A Savior When All Else Fails...
There are a few cards that I want to be playing in an Arcades deck that are excluded in this list by Nicko. Let's briefly give those cards a nod and talk about my reasons for wanting them included, and then hopefully we've covered enough for you to take the base list, and the conversations that followed to craft your own Bant walls list. I like Junktroller in this list, even at one copy, because we are adding in additional tools. We can hit problematic cards in our opponents graveyard and toss our own cards back into our our library as well.
I feel like Resolute Watchdog has been overlooked for a defender deck since it is a Hound and not a Wall. I would include the Watchdog, likely at 4 copies, based solely on the ability to keep other creatures alive when directly destroyed or facing lethal combat damage. Also, who doesn't love a 3/3 for one mana? Sometimes we want to "burst" in these low CMC creature decks. In the event we have Arcades up, Song of Freyalise turns our 1 and two drop creatures into mana dorks, and we can drop several creatures all at once. Setting up a permanent buff and a vigilance-trample-indestructible combat step isn't ever bad either!
In taking additional considerations even a step further, we have an ability to smooth out mana curve in the deck with Saruli Caretaker. It feels good to be able to expedite our casting of Arcades, even potentially "getting there" on turn three with the right opening hand and draws.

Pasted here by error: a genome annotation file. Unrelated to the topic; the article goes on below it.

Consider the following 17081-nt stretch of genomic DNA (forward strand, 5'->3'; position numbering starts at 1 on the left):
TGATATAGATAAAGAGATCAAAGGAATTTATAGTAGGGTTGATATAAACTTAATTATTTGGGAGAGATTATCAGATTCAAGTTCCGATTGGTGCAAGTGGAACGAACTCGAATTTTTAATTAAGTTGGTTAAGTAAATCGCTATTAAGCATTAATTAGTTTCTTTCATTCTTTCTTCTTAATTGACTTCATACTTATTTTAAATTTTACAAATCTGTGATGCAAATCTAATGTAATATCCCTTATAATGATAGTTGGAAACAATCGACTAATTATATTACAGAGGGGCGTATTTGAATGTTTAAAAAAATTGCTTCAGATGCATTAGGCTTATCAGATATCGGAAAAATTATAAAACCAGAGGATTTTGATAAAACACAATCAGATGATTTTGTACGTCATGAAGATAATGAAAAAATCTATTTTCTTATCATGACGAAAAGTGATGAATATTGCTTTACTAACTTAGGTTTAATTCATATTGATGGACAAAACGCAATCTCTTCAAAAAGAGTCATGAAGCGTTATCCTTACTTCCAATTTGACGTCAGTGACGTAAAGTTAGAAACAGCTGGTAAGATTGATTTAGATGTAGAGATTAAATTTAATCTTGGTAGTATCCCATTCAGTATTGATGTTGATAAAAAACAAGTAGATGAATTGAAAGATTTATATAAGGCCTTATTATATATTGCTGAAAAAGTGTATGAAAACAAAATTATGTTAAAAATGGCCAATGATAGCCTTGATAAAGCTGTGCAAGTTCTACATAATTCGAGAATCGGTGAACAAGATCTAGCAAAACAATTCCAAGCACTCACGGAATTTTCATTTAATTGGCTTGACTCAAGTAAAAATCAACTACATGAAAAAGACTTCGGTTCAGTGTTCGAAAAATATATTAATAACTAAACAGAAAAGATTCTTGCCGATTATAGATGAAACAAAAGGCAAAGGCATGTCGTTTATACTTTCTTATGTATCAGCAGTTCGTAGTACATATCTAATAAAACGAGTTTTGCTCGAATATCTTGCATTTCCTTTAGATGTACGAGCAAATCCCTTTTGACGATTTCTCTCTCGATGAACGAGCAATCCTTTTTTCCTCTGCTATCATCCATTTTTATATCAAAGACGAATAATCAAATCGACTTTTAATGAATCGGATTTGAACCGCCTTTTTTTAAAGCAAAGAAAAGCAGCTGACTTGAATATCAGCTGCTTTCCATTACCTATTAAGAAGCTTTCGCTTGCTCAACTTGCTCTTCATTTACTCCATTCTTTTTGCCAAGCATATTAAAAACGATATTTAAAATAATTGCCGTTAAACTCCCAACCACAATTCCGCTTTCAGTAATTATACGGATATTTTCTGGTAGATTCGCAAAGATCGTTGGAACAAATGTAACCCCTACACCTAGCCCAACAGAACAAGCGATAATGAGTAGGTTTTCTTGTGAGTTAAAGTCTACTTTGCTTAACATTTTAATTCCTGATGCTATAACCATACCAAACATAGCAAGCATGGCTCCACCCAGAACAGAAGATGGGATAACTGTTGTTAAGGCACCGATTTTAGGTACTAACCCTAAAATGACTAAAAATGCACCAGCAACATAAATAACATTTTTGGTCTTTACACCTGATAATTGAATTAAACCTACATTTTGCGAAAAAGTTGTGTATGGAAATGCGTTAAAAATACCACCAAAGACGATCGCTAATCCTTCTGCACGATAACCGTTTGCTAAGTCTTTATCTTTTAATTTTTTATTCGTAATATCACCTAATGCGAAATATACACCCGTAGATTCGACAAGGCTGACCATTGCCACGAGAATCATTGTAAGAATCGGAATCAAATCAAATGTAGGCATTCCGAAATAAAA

Novice Knight is a great one drop for our strategy. Even though we are not exploiting the equip/enchant functionality of the creature, we get a great answer to red or white aggro strategies. Combat exchanges generally are not favorable for our opponent until combat tricks come into play. Beast Whisperer is an excellent swap for Vanquisher's Banner minus the anthem effect - lower in CMC, and just as potent in terms of draw in triggering off of creature spells, not creature types.
Thanks for the submission. We'd love to keep the conversation going about this deck, please sub to the site and leave your comments to the review in the comments section down below.
Until next time - this is #LSG reminding you to play a Land, a Portcullis Vine (or Resolute Watchdog), and Say Go.